Digital curation community

I wrote before about a potential curation technology unconference which has been dubbed CURATEcamp 2010.  Not in my wildest dreams could I have imagined just how receptive folks have been to the idea.

An ad hoc planning team – consisting of folks from Penn State, the California Digital Library, the University of California-San Diego, and the Library of Congress – has been hard at work bringing this idea to life.  On June 15th, we announced on that registration for the event opened.  Eight days later, we announced that all seventy-five slots had been filled.  Fret not, though; you can still be added to a waitlist.

The camp is now yours, digital curation community – let’s see what you’ve got.

CURATEcamp 2010 is but one of many events within our community.  I’d like to highlight some others.

Whereas CURATEcamp 2010 focuses on the curation microservices approach, CURATEcamp II is a bit more general.

ABSTRACT: As the community of digital curation practitioners has grown, so has the need for collaboration and community.  A small number of communities have been formed around digital curation, a few of which focus on the technical aspects of the practice.  Extant communities address the implementation and support needs of specific curation platforms, without broader focus on common services and potential points of intersection. There is however a rich ecosystem of tools, practices, and standards around these platforms, and some that require no such platforms, that have potential to benefit the wider community of practitioners. CURATEcamp II is an unconference-style workshop for practitioners of digital curation to share best practices and discuss tools and technologies in a free-form and highly interactive forum.  Topics of interest might include identifiers, versioning, transfer, packaging, object structure, filesystem usage, archiving / storage, metadata standards / vocabularies, discovery, and interoperability. The unconference format ensures that all participants are actively engaged in the workshop and gives everyone an opportunity to contribute.  Activities may include roundtable discussions, presentations, whiteboard sessions, collaborative software development, and whatever else emerges from the collective creativity of participants.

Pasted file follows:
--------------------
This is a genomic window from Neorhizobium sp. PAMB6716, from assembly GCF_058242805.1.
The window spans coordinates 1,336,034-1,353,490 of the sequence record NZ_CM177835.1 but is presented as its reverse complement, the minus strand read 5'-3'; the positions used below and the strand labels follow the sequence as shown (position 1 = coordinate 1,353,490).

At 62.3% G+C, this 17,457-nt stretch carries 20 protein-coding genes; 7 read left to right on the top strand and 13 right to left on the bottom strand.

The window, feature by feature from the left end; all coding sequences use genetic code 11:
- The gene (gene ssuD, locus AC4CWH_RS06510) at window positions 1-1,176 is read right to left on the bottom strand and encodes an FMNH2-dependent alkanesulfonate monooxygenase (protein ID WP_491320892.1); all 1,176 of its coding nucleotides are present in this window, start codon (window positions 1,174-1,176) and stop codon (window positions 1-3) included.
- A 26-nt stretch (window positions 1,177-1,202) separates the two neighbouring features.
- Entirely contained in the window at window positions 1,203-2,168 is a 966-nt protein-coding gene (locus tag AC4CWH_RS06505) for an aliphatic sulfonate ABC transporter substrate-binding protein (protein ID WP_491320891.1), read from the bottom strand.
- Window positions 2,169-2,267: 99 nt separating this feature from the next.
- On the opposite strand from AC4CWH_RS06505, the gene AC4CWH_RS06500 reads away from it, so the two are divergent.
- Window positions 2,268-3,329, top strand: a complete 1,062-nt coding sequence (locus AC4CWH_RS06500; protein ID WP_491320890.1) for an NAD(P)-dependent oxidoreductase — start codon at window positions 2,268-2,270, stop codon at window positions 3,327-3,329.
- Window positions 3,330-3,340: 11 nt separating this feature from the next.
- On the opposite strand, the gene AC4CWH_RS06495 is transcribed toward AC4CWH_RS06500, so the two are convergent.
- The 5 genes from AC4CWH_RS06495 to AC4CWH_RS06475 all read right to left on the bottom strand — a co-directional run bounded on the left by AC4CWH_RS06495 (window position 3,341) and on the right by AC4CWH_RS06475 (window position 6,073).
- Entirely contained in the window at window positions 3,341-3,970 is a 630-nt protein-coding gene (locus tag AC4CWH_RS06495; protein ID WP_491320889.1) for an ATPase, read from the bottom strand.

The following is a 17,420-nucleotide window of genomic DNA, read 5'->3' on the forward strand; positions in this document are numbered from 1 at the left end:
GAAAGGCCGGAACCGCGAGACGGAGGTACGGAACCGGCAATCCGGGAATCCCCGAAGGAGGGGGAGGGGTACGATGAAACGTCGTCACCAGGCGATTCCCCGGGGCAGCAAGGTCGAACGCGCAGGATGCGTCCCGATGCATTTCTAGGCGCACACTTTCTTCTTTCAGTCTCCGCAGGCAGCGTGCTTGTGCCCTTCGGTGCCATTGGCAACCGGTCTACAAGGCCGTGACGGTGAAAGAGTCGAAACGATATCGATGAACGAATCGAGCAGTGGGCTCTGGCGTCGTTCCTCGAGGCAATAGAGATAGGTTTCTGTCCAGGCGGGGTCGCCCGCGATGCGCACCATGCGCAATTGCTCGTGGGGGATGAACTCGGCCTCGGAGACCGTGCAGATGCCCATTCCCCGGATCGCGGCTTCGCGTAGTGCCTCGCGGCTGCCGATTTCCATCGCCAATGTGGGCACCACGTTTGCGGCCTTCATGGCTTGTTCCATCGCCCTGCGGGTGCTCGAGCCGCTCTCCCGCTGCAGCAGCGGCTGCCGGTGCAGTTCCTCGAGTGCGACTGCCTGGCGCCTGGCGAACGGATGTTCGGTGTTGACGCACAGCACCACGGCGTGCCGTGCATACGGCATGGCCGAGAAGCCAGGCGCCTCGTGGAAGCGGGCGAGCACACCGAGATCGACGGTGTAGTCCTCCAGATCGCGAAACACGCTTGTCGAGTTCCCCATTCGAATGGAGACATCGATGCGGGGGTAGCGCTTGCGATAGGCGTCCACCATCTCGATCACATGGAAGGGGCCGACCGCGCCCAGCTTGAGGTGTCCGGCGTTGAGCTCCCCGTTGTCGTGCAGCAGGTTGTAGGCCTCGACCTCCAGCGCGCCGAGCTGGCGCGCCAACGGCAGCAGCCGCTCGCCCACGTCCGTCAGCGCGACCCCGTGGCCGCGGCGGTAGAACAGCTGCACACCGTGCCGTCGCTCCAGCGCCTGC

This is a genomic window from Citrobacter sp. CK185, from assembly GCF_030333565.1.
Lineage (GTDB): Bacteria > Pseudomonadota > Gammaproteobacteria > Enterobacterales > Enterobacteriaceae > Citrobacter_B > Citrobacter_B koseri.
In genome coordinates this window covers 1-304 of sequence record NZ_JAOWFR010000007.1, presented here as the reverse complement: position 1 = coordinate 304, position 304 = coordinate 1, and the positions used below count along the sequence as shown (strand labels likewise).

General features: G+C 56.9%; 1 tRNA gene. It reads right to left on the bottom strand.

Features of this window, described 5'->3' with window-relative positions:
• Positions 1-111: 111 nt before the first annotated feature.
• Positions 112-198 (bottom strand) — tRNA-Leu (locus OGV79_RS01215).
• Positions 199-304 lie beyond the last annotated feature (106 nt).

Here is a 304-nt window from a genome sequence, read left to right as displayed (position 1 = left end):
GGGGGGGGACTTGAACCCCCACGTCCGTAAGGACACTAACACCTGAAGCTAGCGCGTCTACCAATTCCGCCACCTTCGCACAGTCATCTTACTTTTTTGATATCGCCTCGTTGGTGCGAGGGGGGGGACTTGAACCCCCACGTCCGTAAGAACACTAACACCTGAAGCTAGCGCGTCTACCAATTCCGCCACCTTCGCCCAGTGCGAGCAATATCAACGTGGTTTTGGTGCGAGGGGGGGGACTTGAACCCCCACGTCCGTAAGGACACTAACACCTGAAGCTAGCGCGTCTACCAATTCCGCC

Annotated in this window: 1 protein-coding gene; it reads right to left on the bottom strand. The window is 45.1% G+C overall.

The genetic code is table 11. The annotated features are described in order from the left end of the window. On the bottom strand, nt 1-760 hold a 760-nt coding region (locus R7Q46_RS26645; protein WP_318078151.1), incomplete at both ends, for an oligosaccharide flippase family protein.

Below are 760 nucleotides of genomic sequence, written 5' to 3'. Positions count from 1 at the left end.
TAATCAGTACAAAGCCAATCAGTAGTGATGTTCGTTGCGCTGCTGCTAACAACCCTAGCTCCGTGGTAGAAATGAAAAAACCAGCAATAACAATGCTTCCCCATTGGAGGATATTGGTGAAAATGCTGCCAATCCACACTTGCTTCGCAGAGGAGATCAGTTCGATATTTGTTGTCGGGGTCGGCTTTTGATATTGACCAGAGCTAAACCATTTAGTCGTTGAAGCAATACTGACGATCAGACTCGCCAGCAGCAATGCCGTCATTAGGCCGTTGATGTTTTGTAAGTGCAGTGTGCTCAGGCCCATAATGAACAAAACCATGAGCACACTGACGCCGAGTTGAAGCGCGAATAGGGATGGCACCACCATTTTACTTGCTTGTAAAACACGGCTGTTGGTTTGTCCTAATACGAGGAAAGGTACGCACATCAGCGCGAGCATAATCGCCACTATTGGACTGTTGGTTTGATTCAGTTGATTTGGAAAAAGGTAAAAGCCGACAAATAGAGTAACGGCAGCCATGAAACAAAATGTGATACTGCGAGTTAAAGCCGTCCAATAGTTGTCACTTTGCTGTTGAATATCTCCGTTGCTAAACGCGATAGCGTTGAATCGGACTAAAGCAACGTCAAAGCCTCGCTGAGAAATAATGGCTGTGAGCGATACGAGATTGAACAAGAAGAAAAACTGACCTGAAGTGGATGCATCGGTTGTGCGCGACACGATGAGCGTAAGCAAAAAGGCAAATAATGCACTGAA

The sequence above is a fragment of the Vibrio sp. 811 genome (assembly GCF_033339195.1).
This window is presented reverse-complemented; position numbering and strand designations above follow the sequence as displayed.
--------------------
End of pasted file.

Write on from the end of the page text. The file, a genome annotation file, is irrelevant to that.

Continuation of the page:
AIMS: CURATEcamp II is an opportunity to build a community of practice around curation tools, that bridges system-specific gaps that have formed in the community. It will encourage discussion about curation tools and practices across software-, project-, and institution-specific boundaries, and attempt to identify best practices and points of collaboration across these boundaries.  The community that CURATEcamp II nurtures is intended to persist beyond the end of the IDCC, so another point of discussion will be around how to maintain connections between face-to-face gatherings. The informal approach of CURATEcamp II might also serve as a way to model knowledge sharing for the curator community, not unlike what occurs at BarCamp events, which are loosely structured but highly productive participatory sessions.

AUDIENCE: CURATEcamp II will be of interest to digital curation practitioners (curators and technologists alike), especially those who have been using and building tools and architectures, and digital curators with experience assessing or evaluating curation tools and services.

This is an exciting time to be working in the digital curation community!  Wondering how to get involved?  Hop on over to the digital-curation Google group and join the discussion; it’s just getting started.

P.S. CURATEcamp 2010 would not be happening without the active engagement of all the folks doing the planning.  Thanks to: Declan from UCSD for proposing the idea for the camp over Belgian beer at the Thirsty Monk during Code4Lib 2010; Dan from LC for focusing on the practical; Ed from LC for evangelism and support; Perry from CDL for all of his work with the conference venue and the registration system; my colleagues at Penn State for their support; and both Penn State and CDL, without whose contributions and commitment the camp would not have been possible.

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